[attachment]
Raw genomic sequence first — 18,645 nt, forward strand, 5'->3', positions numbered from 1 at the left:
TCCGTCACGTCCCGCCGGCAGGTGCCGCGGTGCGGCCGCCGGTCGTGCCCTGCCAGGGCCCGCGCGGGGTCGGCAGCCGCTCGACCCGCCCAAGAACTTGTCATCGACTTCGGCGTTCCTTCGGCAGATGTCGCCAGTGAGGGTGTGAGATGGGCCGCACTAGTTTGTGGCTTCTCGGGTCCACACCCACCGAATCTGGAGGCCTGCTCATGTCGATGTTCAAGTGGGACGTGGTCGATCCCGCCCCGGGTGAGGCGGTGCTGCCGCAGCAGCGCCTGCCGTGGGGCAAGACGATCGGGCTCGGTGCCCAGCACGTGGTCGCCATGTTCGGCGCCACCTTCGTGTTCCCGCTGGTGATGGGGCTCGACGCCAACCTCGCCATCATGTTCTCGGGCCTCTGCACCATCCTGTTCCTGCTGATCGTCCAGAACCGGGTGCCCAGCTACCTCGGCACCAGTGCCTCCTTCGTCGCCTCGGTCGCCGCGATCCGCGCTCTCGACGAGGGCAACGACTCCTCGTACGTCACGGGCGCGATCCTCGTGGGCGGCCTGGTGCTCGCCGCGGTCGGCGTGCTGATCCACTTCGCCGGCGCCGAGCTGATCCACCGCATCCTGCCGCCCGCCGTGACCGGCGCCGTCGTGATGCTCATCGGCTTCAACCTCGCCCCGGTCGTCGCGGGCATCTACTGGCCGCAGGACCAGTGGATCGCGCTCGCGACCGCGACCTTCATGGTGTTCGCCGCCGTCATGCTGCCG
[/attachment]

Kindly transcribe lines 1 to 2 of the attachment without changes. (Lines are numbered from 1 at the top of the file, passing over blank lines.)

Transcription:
Raw genomic sequence first — 18,645 nt, forward strand, 5'->3', positions numbered from 1 at the left:
TCCGTCACGTCCCGCCGGCAGGTGCCGCGGTGCGGCCGCCGGTCGTGCCCTGCCAGGGCCCGCGCGGGGTCGGCAGCCGCTCGACCCGCCCAAGAACTTGTCATCGACTTCGGCGTTCCTTCGGCAGATGTCGCCAGTGAGGGTGTGAGATGGGCCGCACTAGTTTGTGGCTTCTCGGGTCCACACCCACCGAATCTGGAGGCCTGCTCATGTCGATGTTCAAGTGGGACGTGGTCGATCCCGCCCCGGGTGAGGCGGTGCTGCCGCAGCAGCGCCTGCCGTGGGGCAAGACGATCGGGCTCGGTGCCCAGCACGTGGTCGCCATGTTCGGCGCCACCTTCGTGTTCCCGCTGGTGATGGGGCTCGACGCCAACCTCGCCATCATGTTCTCGGGCCTCTGCACCATCCTGTTCCTGCTGATCGTCCAGAACCGGGTGCCCAGCTACCTCGGCACCAGTGCCTCCTTCGTCGCCTCGGTCGCCGCGATCCGCGCTCTCGACGAGGGCAACGACTCCTCGTACGTCACGGGCGCGATCCTCGTGGGCGGCCTGGTGCTCGCCGCGGTCGGCGTGCTGATCCACTTCGCCGGCGCCGAGCTGATCCACCGCATCCTGCCGCCCGCCGTGACCGGCGCCGTCGTGATGCTCATCGGCTTCAACCTCGCCCCGGTCGTCGCGGGCATCTACTGGCCGCAGGACCAGTGGATCGCGCTCGCGACCGCGACCTTCATGGTGTTCGCCGCCGTCATGCTGCCG